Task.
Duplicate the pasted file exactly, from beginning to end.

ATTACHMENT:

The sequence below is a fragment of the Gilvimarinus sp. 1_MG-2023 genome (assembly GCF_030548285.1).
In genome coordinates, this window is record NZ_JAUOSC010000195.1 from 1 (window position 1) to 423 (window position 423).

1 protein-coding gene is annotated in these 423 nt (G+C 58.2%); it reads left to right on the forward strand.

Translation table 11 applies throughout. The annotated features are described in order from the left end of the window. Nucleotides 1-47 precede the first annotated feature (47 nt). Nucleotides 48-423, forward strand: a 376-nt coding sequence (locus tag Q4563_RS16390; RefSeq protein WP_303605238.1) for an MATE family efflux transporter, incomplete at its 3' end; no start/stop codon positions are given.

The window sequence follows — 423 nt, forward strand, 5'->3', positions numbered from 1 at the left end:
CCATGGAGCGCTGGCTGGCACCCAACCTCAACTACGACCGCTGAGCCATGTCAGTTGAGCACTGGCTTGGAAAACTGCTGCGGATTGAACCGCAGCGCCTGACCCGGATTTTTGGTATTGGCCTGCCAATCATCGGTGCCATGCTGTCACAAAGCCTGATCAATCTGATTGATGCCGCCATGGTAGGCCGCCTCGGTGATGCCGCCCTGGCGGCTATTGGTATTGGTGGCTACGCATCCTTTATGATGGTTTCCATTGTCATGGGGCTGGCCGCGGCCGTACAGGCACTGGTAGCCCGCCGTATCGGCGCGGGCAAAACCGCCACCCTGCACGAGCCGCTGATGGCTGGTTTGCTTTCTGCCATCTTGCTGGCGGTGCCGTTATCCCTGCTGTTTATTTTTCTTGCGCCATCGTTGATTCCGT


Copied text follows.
The sequence below is a fragment of the Gilvimarinus sp. 1_MG-2023 genome (assembly GCF_030548285.1).
In genome coordinates, this window is record NZ_JAUOSC010000195.1 from 1 (window position 1) to 423 (window position 423).

1 protein-coding gene is annotated in these 423 nt (G+C 58.2%); it reads left to right on the forward strand.

Translation table 11 applies throughout. The annotated features are described in order from the left end of the window. Nucleotides 1-47 precede the first annotated feature (47 nt). Nucleotides 48-423, forward strand: a 376-nt coding sequence (locus tag Q4563_RS16390; RefSeq protein WP_303605238.1) for an MATE family efflux transporter, incomplete at its 3' end; no start/stop codon positions are given.

The window sequence follows — 423 nt, forward strand, 5'->3', positions numbered from 1 at the left end:
CCATGGAGCGCTGGCTGGCACCCAACCTCAACTACGACCGCTGAGCCATGTCAGTTGAGCACTGGCTTGGAAAACTGCTGCGGATTGAACCGCAGCGCCTGACCCGGATTTTTGGTATTGGCCTGCCAATCATCGGTGCCATGCTGTCACAAAGCCTGATCAATCTGATTGATGCCGCCATGGTAGGCCGCCTCGGTGATGCCGCCCTGGCGGCTATTGGTATTGGTGGCTACGCATCCTTTATGATGGTTTCCATTGTCATGGGGCTGGCCGCGGCCGTACAGGCACTGGTAGCCCGCCGTATCGGCGCGGGCAAAACCGCCACCCTGCACGAGCCGCTGATGGCTGGTTTGCTTTCTGCCATCTTGCTGGCGGTGCCGTTATCCCTGCTGTTTATTTTTCTTGCGCCATCGTTGATTCCGT